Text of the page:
Vote 4 me: Democrats look to power of the text
If Sen. Barack Obama is your guy, dial 62262 ...ich spells "Obama" — on your cellphone and text "Go. " For supporters of Sen...
The Washington Post
WASHINGTON — If Sen. Barack Obama is your guy, dial 62262 — which spells "Obama" — on your cellphone and text "Go." For supporters of Sen. Hillary Rodham Clinton, punch in 77007 and text "Join." Text "Today" to 30644 if you're a fan of John Edwards.
A small but growing list of presidential candidates, all Democrats, are jumping on the text-messaging bandwagon. With more than three-quarters of Americans estimated to own cellphones — and more than 15 billion text messages sent across the U.S. each month — campaigns believe it's a technology they can't afford not to exploit.
Aides for Obama, D-Ill., the latest to launch a mobile campaign, say they will use text messaging to organize events and urge supporters to donate money. Hours before a recent Democratic forum at Howard University, his campaign sent this message: "Debate tonight! Watch Barack Obama. ... "
"Your cellphone is probably the one piece of technology that is with you all the time," said Joe Rospars, Obama's new-media director. "The reality is, I don't think there's a campaign or a political organization right now that has figured out how to smartly use this technology. There's going to be a lot of experimentation."
With their foray into text messaging — also known as SMS, for short-message service — campaigns are taking a cue from corporations and nonprofits that have used text messaging to get their message to an increasingly mobile population.
So far the Democratic front-runners are using texting in varied ways.
Edwards, the first to launch a mobile campaign, has sent text messages urging his supporters to join his Young America program (text "Summer" to 30644) and to sign a petition to end the war in Iraq (text "Iraq" to 30644).
In May, his campaign launched a fundraising drive that started off with a text message and was followed by a recorded phone call from Edwards himself: "Hi, this is John Edwards. Thank you for taking the time to respond to our text and listen to my message. ... "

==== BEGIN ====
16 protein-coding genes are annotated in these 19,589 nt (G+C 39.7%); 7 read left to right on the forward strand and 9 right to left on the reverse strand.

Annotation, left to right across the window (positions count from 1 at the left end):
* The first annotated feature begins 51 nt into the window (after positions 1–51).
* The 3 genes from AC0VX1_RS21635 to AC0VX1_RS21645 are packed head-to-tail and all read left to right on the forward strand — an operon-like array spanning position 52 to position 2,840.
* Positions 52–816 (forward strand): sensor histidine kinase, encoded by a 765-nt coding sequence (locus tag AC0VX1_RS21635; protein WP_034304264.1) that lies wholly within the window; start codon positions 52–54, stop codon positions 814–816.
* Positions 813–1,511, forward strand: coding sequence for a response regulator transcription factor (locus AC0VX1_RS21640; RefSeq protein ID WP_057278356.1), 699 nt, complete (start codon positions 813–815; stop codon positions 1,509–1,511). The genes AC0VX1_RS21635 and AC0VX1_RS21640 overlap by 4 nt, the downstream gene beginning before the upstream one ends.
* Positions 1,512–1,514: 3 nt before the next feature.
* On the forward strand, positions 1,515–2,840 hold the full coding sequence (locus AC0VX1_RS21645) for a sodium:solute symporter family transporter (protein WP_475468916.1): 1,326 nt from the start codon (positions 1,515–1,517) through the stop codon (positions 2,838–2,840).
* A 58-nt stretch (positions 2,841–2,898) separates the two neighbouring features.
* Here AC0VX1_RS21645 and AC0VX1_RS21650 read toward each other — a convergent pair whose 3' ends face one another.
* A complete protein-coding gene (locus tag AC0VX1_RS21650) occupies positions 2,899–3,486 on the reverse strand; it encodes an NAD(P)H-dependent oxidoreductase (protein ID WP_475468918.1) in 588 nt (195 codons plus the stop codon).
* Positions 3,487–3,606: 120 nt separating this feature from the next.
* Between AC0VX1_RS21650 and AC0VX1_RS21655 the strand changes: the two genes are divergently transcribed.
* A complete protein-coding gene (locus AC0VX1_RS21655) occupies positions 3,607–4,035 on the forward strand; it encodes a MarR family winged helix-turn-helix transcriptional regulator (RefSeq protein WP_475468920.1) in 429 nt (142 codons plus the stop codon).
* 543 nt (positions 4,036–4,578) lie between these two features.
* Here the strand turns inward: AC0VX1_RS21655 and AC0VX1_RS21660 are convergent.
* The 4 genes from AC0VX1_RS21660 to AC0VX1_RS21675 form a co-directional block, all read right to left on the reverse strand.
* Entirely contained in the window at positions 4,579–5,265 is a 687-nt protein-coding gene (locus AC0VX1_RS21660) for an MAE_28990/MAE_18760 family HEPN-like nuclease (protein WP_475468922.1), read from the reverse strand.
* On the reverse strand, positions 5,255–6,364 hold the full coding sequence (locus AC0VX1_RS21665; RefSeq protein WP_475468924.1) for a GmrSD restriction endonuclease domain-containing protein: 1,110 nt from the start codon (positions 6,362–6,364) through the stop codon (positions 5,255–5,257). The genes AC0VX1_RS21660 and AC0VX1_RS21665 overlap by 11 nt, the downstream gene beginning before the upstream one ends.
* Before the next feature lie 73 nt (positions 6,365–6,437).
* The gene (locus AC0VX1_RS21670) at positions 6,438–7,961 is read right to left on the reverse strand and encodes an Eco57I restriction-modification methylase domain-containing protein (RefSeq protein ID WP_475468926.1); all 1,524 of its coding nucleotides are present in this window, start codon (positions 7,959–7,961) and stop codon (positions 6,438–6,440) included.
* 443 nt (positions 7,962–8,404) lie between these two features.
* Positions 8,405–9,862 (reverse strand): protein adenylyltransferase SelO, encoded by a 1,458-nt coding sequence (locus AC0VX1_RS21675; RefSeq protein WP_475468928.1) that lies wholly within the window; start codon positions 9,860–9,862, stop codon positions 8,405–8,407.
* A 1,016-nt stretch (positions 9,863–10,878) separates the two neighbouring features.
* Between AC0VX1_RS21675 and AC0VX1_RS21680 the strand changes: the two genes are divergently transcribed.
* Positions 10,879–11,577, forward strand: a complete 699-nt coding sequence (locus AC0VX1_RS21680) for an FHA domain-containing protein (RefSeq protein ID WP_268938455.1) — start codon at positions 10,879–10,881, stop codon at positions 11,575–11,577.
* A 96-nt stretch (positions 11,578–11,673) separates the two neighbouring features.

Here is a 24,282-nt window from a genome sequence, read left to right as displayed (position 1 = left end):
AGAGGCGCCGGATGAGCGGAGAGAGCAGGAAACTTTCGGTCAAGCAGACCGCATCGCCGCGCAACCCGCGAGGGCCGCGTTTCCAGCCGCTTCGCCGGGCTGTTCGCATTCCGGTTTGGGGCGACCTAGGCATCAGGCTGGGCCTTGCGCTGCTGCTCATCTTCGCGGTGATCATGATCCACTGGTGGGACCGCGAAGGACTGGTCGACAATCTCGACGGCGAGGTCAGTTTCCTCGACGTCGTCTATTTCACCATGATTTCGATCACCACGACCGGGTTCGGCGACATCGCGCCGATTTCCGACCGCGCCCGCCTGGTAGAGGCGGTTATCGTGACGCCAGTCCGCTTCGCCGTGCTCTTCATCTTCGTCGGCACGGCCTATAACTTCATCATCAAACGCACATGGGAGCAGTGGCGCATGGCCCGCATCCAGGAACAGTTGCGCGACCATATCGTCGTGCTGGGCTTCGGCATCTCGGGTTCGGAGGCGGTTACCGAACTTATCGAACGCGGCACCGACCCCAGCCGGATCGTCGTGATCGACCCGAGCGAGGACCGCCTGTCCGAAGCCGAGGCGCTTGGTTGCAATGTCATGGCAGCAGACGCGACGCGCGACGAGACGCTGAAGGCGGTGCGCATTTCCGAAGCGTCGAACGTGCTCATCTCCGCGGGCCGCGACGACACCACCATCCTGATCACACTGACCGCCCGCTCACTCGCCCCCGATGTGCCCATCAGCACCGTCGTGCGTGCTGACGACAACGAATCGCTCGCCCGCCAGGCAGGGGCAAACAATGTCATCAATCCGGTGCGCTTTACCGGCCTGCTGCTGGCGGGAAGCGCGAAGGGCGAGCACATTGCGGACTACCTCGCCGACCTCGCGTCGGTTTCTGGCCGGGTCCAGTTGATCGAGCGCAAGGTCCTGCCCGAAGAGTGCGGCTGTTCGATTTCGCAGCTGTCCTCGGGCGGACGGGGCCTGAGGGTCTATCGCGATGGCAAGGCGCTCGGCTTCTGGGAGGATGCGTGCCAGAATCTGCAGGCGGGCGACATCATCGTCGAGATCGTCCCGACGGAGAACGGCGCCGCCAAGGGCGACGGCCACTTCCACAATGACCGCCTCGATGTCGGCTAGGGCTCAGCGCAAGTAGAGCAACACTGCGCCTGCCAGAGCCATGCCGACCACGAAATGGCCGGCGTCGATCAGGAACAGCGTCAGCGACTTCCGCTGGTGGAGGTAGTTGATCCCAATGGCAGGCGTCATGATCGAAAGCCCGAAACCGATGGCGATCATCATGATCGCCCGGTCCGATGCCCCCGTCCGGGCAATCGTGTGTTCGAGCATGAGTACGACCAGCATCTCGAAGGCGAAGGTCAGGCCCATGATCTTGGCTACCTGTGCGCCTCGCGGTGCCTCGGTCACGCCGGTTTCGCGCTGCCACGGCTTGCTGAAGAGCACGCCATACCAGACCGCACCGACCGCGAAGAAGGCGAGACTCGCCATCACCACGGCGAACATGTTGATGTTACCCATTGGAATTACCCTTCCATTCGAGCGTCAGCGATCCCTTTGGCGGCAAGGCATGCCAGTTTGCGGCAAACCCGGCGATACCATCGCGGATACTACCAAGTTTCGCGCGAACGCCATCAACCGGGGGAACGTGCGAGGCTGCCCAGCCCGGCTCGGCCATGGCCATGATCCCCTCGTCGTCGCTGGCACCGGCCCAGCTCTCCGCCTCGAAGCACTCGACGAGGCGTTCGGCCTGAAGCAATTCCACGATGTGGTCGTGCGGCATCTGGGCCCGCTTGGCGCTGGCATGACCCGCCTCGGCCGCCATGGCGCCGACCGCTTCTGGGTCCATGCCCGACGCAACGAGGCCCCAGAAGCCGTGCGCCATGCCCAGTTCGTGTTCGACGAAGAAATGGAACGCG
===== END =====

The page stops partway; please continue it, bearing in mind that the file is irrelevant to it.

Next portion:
Clinton, D-N.Y., who announced her mobile campaign in mid-May, has sent several text messages, including one about her debate appearance and another urging supporters to vote for their favorite campaign song.
Obama e-mailed his supporters about his mobile campaign and asked them to text "Strk" and their mailing address to get free Obama bumper stickers — another way to update and build his mailing list.
In addition, Obama is offering seven ringtones (his speech at the 2004 Democratic National Convention mixed with a hip-hop or rock beat, for example) and four cellphone wallpapers (two Obama photos and two Obama logos). Everything's free (text "ringtone1" and "image1" to get them), though standard texting rates apply.
Supporters can send their ringtone and wallpaper ideas, and they can text questions about health care, for example, and get a response from a small group of volunteers and staffers. Within about an hour, if not a few minutes, a text such as "Iraq?" gets this response: "... Barack has been strongly against the war since 2002. Please visit www.barackobama.com/issues/iraq ... 2 learn more."
Oberman has closely followed the mobile campaigns.
"Of the three, Obama has had the smoothest release of a mobile campaign so far. You can tell that his camp has really thought it through," he said. "Edwards, I think, has been the most innovative — the 'stop the war in Iraq' petition, the prerecorded fundraising pitch.
"I'm a little disappointed with Clinton's," Oberman said. "A text-messaging campaign shouldn't be about telling me to go online and vote for a campaign song. It's about Clinton telling me to meet somewhere for a local Meetup event. It's about Clinton telling me to sign a petition. It's about something that takes into account my surroundings.
"Remember, my cellphone is with me everywhere, so what comes to my phone better be personal to me. Otherwise it's unnecessary."